Explain that you are important in this family and need to be treated respectfully? His reaction and response in this situation is vital, as he is the bridge between his ex and you, as well as his daughter and you.
- What are your expectations in the relationship between your step-daughter and you? Is it important for her to call you “mom” or “stepmom”? Do you envision doing all sorts of fun things with her and expect that she will be excited and interested?
Be careful if you have expectations about what your relationship will be like with her or you may feel disappointed at some point. Of course it’s impossible not to plan and imagine the cool things you can do with kids! Road trips, play dates, birthday ideas, gifts etc. However, it is impossible to know just how our children will relate to us, what they will want, and who they will become- it is even more complicated if that child is not our own. Decide who YOU want to be for her and how YOU can support her as she grows and learns and try to let go of any expected outcome.
- Has anyone had a conversation with your husband’s ex about your role with your step-daughter?
As tough and stomach churning as this sounds, it can be the best way to get unresolved issues out in the open and clear the air. It gives all of you a chance to share what you feel (without your step-daughter around!). There’s nothing wrong with telling your husband’s ex that you and your husband are BOTH not comfortable with her bad-talking you in the girl’s presence. Try to communicate that you are not interested in taking over any role as her mother but want to care for and love her as much as your husband and his ex do. She may just feel threatened and need to hear that you know she is mom and always will be. If you are worried about how to approach the issue, perhaps opening with “We have noticed some changes in _____ lately and she has started to be quite negative towards ______. Have you noticed any changes as well? Is there any way we can keep our issues to ourselves so that she doesn’t have to hear them?” You can also find a lot of information about emotional safety and young children from a doctor, paediatrician, or reliable website. That way you pass her the information from a third-party, which may feel less threatening and may help her understand how much her words impact.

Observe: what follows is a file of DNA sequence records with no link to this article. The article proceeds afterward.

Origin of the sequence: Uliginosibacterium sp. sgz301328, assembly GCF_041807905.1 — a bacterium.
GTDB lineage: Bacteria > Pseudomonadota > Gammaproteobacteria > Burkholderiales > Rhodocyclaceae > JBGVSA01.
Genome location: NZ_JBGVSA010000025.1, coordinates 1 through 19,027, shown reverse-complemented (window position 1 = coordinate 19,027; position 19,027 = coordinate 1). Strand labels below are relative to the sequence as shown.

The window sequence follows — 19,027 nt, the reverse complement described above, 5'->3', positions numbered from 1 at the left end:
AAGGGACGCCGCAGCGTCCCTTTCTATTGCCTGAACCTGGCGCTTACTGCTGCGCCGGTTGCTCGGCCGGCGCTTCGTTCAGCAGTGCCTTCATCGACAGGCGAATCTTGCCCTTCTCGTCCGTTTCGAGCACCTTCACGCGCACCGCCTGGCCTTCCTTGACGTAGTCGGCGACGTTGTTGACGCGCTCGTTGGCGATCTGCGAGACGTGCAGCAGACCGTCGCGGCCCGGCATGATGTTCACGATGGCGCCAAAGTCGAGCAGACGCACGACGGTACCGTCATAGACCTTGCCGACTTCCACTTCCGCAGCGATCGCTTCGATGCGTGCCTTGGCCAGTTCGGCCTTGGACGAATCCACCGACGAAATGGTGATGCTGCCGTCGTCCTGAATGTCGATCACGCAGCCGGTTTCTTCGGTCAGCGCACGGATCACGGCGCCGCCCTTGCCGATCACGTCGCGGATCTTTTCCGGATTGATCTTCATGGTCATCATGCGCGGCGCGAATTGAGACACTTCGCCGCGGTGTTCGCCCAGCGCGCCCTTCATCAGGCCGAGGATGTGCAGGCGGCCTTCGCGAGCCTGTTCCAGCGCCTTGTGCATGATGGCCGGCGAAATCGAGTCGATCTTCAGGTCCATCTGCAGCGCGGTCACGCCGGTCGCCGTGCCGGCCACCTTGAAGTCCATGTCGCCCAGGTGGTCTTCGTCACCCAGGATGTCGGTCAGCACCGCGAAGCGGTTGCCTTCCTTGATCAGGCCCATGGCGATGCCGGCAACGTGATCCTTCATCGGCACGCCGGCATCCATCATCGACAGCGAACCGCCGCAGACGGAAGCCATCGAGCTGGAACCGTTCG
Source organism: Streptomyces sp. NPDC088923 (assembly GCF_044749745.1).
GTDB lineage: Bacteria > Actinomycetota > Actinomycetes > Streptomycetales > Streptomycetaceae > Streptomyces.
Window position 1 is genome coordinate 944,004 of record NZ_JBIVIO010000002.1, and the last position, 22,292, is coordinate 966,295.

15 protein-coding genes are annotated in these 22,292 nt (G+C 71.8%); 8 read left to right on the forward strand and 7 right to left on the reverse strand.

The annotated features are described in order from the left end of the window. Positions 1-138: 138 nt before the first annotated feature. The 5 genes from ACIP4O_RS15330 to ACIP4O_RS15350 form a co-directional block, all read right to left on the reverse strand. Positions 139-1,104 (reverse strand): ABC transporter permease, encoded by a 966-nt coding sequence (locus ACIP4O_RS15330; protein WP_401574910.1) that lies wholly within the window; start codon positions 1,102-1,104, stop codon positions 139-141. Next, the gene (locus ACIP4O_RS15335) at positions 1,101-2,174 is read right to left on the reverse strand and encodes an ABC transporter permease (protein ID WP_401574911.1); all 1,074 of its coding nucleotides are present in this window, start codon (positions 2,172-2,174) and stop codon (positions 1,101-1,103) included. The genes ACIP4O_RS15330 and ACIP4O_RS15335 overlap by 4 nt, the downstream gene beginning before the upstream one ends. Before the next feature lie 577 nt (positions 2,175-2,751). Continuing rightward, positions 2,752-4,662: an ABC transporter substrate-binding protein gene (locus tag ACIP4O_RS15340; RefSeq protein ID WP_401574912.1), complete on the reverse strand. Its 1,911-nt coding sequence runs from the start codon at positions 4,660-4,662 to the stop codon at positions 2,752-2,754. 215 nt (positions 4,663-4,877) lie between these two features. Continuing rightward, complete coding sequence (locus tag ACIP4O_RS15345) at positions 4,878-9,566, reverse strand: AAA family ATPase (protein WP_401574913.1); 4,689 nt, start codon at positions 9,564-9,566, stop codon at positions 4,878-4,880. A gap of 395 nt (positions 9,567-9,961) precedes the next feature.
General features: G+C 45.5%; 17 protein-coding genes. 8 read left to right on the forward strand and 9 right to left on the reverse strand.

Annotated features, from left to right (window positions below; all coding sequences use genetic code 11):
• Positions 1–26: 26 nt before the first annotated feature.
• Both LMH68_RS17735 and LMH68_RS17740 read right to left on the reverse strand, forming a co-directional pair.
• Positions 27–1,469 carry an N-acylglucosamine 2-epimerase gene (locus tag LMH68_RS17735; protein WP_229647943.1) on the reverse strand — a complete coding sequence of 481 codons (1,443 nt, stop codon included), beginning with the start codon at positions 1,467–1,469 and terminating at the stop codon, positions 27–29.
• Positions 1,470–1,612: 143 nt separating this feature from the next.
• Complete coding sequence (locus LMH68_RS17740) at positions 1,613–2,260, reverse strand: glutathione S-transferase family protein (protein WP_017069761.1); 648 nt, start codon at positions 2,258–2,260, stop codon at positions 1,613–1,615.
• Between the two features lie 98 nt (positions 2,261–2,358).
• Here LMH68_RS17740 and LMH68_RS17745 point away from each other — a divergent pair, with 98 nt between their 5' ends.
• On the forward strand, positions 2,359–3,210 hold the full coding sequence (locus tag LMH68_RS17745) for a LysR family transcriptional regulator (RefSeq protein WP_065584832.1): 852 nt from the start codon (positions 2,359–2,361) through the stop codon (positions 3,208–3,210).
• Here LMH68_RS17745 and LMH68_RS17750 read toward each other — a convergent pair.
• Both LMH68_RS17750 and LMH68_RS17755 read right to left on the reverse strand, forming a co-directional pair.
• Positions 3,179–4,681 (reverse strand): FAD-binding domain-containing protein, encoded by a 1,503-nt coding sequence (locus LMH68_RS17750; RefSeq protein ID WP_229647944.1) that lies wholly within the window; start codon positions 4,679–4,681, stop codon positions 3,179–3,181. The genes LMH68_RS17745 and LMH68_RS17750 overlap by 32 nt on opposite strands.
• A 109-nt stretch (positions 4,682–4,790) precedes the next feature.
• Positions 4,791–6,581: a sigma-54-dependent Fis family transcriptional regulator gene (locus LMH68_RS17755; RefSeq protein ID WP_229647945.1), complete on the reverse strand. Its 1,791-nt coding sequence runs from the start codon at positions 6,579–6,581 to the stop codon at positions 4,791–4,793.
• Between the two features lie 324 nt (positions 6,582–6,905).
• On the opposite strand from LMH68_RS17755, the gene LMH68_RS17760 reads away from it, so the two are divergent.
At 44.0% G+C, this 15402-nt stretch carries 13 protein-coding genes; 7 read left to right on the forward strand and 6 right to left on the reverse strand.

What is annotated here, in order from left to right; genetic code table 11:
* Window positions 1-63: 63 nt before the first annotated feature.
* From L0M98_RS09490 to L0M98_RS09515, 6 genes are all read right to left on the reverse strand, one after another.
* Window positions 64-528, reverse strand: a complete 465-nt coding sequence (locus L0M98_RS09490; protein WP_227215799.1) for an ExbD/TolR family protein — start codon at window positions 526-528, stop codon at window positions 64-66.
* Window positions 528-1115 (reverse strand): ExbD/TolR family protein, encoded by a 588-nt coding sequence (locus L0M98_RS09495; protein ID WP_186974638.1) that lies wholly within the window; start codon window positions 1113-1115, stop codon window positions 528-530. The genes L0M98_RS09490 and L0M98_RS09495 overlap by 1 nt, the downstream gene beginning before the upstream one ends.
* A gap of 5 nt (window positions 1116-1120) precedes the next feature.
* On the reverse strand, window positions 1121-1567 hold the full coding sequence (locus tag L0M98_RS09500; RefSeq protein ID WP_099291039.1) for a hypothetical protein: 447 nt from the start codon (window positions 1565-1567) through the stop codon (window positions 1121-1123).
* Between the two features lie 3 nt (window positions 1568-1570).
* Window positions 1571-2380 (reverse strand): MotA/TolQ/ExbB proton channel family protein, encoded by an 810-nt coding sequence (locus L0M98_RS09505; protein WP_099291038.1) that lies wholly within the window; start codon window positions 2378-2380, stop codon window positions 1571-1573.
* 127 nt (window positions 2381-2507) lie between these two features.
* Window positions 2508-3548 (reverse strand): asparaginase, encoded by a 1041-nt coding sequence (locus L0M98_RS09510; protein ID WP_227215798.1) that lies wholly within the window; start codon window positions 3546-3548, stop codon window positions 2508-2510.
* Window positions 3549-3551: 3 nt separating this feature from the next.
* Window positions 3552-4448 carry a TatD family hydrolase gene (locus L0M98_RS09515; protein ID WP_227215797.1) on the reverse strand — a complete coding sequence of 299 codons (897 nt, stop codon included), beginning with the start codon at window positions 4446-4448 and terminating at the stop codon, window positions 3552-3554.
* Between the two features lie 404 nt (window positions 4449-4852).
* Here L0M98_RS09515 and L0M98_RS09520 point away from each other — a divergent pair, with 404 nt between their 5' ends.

Given that your step-daughter is ten and is very susceptible to being influenced (positively or negatively) by any parent or adult in a leadership role (teacher, coach etc.) it is essential that you all set these ground rules for communicating about one another. Regardless of how much animosity occurs between couples, ex’s etc…it is so important not to pass that anger, stress, and those hurtful words along to a child. Consider agreeing on some ground rules with your husband and then asking him to share them with his ex or having all of you speak together. It is important that his ex understands how much her daughter has absorbed and how it is impacting your family. You also have two other kids involved and they can begin to copy this behaviour as well.
You are amazing to raise two of your own and another in this shared family dynamic. It’s not easy but the fact that you are asking questions and recognizing that you need support tells me you are going to be just fine!
Deanna Ritchie – Teacher in the Greater Victoria School District, mother, and step-mom.